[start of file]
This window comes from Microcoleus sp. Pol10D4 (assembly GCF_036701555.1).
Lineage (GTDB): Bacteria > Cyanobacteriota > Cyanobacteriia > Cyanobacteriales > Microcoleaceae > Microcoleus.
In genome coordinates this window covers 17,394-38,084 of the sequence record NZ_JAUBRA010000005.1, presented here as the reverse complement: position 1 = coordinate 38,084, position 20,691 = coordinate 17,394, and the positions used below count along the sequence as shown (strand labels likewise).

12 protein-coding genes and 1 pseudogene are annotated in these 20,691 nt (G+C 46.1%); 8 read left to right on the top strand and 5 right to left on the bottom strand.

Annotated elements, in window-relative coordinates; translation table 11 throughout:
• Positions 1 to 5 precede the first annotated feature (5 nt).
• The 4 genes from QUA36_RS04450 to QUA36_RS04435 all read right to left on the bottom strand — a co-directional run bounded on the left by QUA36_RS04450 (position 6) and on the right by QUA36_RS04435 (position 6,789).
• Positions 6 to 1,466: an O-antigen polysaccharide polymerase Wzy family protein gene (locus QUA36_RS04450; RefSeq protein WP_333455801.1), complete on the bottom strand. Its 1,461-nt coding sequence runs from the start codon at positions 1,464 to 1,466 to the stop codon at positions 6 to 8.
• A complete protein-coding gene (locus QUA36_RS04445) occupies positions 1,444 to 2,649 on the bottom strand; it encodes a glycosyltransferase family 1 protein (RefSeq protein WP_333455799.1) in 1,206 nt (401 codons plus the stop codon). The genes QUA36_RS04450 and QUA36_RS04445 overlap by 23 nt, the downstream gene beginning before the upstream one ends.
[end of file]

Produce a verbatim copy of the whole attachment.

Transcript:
This window comes from Microcoleus sp. Pol10D4 (assembly GCF_036701555.1).
Lineage (GTDB): Bacteria > Cyanobacteriota > Cyanobacteriia > Cyanobacteriales > Microcoleaceae > Microcoleus.
In genome coordinates this window covers 17,394-38,084 of the sequence record NZ_JAUBRA010000005.1, presented here as the reverse complement: position 1 = coordinate 38,084, position 20,691 = coordinate 17,394, and the positions used below count along the sequence as shown (strand labels likewise).

12 protein-coding genes and 1 pseudogene are annotated in these 20,691 nt (G+C 46.1%); 8 read left to right on the top strand and 5 right to left on the bottom strand.

Annotated elements, in window-relative coordinates; translation table 11 throughout:
• Positions 1 to 5 precede the first annotated feature (5 nt).
• The 4 genes from QUA36_RS04450 to QUA36_RS04435 all read right to left on the bottom strand — a co-directional run bounded on the left by QUA36_RS04450 (position 6) and on the right by QUA36_RS04435 (position 6,789).
• Positions 6 to 1,466: an O-antigen polysaccharide polymerase Wzy family protein gene (locus QUA36_RS04450; RefSeq protein WP_333455801.1), complete on the bottom strand. Its 1,461-nt coding sequence runs from the start codon at positions 1,464 to 1,466 to the stop codon at positions 6 to 8.
• A complete protein-coding gene (locus QUA36_RS04445) occupies positions 1,444 to 2,649 on the bottom strand; it encodes a glycosyltransferase family 1 protein (RefSeq protein WP_333455799.1) in 1,206 nt (401 codons plus the stop codon). The genes QUA36_RS04450 and QUA36_RS04445 overlap by 23 nt, the downstream gene beginning before the upstream one ends.